From one newbie to another: Pacquiao 'lectures' De Lima on rules
MANILA, Philippines – World boxing champion turned neophyte senator Manny Pacquiao took a swipe at another newbie colleague, former justice secretary Leila De Lima, during the 4th Senate hearing on the spate of extrajudicial killings under the administration.
De Lima, former Senate justice committee chairperson, asked the panel to allow witness Edgar Matobato to finish his explanations. This came after several senators were continuously fielding questions to Matobato while the witness was not yet done answering a previous question.
"Again I go back to my appeal earlier. Iwasan po natin ang misleading. Kapag naman po siguro meron siyang ineexplain, hayaan naman po siya para makaexplain (If he is explaining something, allow him to finish his explanation)," De Lima said on Thursday, September 22.
After De Lima's statement, Pacquiao then brought up the Senate rules.
In an apparent swipe at De Lima, Pacquiao said senators are there to test the witness' credibility and not to defend anyone.
"What I understand, Mr Chairman, ito ay inquiry sa isang witness para pakinggan ang statement ng witness. Hindi natin dedepensahan siya kundi i-examine kung nagsasabi ng totoo (this is an inquiry into a witness to hear his statement. We are not here to defend him but to examine if his statements are true)," Pacquiao said.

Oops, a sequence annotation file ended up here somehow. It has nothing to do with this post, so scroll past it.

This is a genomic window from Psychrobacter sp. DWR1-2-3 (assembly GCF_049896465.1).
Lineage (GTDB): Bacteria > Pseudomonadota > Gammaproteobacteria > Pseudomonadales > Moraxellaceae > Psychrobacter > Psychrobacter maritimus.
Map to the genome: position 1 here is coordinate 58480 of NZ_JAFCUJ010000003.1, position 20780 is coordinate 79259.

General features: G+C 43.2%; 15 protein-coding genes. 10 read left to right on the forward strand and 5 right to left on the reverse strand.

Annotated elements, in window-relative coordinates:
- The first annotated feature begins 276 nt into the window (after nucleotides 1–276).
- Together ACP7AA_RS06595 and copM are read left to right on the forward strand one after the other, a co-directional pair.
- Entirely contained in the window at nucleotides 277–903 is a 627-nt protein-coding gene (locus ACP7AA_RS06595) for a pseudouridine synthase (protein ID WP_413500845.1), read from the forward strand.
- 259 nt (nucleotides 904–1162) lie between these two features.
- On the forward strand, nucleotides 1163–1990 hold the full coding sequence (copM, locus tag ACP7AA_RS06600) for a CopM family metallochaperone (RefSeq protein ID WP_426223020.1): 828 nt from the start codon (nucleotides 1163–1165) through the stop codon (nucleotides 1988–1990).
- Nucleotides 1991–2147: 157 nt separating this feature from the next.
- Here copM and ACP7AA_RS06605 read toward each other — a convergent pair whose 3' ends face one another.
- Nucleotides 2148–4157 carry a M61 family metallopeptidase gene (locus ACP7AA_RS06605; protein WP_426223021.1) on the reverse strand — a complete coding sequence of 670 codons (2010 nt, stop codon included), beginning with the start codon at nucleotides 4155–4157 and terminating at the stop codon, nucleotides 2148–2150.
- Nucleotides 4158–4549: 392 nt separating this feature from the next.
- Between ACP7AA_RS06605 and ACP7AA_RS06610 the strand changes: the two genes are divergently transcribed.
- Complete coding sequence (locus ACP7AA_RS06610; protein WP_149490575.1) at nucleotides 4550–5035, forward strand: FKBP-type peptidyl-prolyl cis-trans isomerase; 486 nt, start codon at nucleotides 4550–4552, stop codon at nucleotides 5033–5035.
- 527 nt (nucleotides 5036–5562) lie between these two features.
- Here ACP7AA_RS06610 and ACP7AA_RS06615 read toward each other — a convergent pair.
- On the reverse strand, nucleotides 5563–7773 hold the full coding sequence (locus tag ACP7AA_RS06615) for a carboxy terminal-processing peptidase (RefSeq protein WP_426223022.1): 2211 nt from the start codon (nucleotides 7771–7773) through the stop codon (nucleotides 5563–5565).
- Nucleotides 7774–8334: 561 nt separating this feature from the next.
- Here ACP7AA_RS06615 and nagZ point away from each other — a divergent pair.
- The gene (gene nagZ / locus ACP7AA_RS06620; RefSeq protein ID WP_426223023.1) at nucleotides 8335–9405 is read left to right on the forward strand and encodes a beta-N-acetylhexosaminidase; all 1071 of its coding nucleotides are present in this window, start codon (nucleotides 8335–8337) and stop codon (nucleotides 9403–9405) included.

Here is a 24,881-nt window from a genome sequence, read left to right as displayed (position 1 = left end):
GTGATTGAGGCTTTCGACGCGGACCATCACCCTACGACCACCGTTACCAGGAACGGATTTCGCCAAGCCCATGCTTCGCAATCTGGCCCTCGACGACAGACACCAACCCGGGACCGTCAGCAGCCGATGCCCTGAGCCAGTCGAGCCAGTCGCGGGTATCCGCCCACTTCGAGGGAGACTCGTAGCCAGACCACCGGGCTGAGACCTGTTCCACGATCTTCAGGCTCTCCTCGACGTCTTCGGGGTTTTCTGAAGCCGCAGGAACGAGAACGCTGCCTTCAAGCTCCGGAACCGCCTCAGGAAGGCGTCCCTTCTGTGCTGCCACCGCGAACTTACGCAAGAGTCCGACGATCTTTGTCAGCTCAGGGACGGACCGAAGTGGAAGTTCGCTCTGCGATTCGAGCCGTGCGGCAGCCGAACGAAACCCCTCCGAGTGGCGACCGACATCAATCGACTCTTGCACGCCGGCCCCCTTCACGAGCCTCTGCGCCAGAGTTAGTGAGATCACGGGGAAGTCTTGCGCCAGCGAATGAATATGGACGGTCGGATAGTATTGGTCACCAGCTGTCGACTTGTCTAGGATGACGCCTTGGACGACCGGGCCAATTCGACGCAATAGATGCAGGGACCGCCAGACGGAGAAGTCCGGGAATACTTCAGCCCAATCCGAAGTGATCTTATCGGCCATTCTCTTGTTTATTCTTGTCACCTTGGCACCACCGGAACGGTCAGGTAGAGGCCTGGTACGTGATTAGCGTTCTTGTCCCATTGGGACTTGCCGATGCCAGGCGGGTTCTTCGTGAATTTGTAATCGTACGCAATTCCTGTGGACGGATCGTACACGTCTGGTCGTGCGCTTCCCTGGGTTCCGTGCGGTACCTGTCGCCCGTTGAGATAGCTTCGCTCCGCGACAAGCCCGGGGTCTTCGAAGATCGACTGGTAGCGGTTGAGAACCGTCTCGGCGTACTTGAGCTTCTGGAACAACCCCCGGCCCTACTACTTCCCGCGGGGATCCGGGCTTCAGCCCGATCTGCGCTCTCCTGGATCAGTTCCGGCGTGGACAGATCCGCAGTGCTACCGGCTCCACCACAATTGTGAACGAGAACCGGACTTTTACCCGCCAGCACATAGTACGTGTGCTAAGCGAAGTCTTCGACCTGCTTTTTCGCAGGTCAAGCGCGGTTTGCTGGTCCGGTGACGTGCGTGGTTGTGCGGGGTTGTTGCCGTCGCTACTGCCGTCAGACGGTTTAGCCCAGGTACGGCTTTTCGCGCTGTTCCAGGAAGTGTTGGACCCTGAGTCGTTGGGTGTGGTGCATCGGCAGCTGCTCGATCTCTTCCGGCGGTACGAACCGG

"Tayong mga senador, nag-iimbestiga. 'Di magpo-protekta sa witness. 'Yun po ang rules natin dito (We senators are here to investigate, not to protect witness. That is the rule here)," the boxing champion said.
It was Pacquiao who earlier moved that the Senate committee on justice and human rights be declared vacant, leading to De Lima's ouster as chairperson.
Pacquiao is a party mate of President Rodrigo Duterte. He has so far echoed and defended the President's statements and views – from the intensified fight against illegal drugs and death penalty, to the supposed interference of the United Nations and European Union in Philippine affairs.
Senator Richard Gordon, who replaced De Lima as panel chair, seemingly got offended by De Lima's request. He denied he has intentions to mislead the witness.
"I would normally say I resent that remark but you're a lady. I will always respect you as a lady. There's no attempt on the part of this representation and I believe people seated on this desk here have any attempt to mislead," Gordon said.
While the Senate is not a court, Gordon said the committee already provided a counsel to Matobato to advise him on pertinent and sensitive issues.
He then criticized De Lima for teaching him what to do.
"Please don't cast any aspersions, we're all lawyers here. I don't want to lecture any lawyer here and I don't want to be lectured either," an irked Gordon said. – Rappler.com